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Readers of my columns know that one of the guiding principles of my trading is to follow short interest. In fact, one of my 10 Trading Commandments (No. 6, to be precise) is "Short sellers are usually a bull's best friend."
Why have I been so successful using short interest? It's all about the "squeeze" that happens when a heavily shorted stock starts to rise.
That's when short sellers are forced to "cover" their losing positions on a stock. This results in unusually strong buying volume that drives a stock price higher.
I filter the bi-weekly short interest data from the exchanges to identify stocks with unusually high short interest. What's unusual? My Best in Breed (BIB) model searches for short-interest ratios (short interest divided by the average daily trading volume) above 6.0.
In addition, the model searches for increasing short interest, indicating that the shorts are adding to their bets against the stock.
Today, my BIB model told me that biotech is the most heavily shorted sector in the market right now. In fact, the SPDR S&P Biotech ETF (XBI) is the only ETF with a double-digit weighted component short interest ratio.
The current ratio of 10.7 is rare among ETFs, so I drilled down on the sector to look at individual stocks that are contributing to the elevated short interest.
While there are several stocks with high short interest, I filtered the results for those in a strong technical uptrend as defined by trading above their rising 50-day moving averages.
My models show that the odds of a stock moving higher double when the 50-day moving average is trending higher.
It's this combination of high short interest (bearish sentiment) and bullish technical strength that creates a short squeeze situation and gives me the "best of the best" bullish stocks.
Running the filter produced two names that stood out, so let's take a look at each one…
About the Author
Chris Johnson is a highly regarded equity and options analyst who has spent much of his nearly 30-year market career designing and interpreting complex models to help investment firms transform millions of data points into impressive gains for clients.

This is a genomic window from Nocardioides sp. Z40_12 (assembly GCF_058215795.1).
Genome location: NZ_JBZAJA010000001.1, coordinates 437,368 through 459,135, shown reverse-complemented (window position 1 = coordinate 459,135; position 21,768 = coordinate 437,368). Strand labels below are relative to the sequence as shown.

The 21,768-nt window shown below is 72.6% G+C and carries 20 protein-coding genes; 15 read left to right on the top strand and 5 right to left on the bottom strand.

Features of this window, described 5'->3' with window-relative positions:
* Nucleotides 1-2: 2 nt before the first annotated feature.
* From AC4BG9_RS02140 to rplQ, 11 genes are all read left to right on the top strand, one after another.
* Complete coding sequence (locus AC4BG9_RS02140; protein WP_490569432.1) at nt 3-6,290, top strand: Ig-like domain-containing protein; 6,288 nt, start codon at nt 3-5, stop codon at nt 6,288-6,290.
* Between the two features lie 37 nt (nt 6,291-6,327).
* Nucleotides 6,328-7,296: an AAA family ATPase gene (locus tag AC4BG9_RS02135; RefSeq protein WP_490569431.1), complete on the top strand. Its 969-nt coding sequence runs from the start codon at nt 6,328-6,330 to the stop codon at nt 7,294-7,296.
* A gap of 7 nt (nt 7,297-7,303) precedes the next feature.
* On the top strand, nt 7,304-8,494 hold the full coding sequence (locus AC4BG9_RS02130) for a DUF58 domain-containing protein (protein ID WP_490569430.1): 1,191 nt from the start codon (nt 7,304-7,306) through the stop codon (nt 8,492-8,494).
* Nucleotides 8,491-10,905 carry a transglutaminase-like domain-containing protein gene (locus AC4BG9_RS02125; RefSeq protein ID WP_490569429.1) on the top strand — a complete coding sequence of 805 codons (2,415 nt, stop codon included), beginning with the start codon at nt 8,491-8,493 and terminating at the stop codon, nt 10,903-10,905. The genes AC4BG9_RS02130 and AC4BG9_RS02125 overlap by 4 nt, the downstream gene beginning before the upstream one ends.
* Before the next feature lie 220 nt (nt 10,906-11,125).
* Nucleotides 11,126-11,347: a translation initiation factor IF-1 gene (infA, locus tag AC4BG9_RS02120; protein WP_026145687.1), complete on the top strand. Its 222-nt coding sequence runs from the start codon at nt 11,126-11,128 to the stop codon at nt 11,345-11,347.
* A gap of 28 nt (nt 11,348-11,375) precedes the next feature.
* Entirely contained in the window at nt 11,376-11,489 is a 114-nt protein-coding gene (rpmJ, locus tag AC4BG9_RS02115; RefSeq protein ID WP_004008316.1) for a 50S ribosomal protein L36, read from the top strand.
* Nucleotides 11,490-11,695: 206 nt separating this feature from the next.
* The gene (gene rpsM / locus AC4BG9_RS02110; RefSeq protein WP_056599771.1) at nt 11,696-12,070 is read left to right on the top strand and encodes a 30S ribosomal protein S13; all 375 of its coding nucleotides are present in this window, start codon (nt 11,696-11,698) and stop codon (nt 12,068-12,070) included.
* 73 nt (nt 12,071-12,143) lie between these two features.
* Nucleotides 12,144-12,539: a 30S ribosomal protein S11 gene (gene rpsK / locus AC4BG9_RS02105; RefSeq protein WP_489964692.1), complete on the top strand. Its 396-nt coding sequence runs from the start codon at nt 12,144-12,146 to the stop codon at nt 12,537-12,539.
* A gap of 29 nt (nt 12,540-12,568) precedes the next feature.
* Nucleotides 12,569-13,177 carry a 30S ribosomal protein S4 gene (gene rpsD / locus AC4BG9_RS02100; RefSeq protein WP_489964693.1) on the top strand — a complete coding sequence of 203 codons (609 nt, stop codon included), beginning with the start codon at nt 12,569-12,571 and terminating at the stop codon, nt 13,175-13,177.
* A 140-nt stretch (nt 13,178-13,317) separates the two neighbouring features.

At heart Chris is a quant - like the "rocket scientists" of investing - with a specialty in applying advanced mathematics like stochastic calculus, linear algebra, differential equations, and statistics to Wall Street's data-rich environment.
He began building his proprietary models in 1998, analyzing about 2,000 records per day. Today, that database, which Chris designed and coded from scratch, analyzes a staggering 700,000 records per day. It's the secret behind his track record.
Chris holds degrees in finance, statistics, and accounting. He worked as a licensed broker for 11 years before taking on the role of Director of Quantitative Analysis at a big-name equity and options research firm for eight years. He recently served as Director of Research of a Cleveland-based investment firm responsible for hundreds of millions in AUM. He is also the Founder/CIO of ETF Advisory Research Partners since 2007, noted for its groundbreaking work in Behavioral Valuation systems. Their research is widely read by leaders in the RIA business.
Chris is ranked in the top 99.3% of financial bloggers and top 98.6% of overall experts by TipRanks, the track record registry of financial analysts dating back to January 2009.
He is a frequent commentator on financial markets for CNBC, Fox, Bloomberg TV, and CBS Radio and has been featured in Barron's, USA Today, Newsweek, and The Wall Street Journal, and numerous books.
Today, Chris is the editor of Night Trader and Strikepoint Trader and contributes to Money Morning as the Quant Analysis Specialist.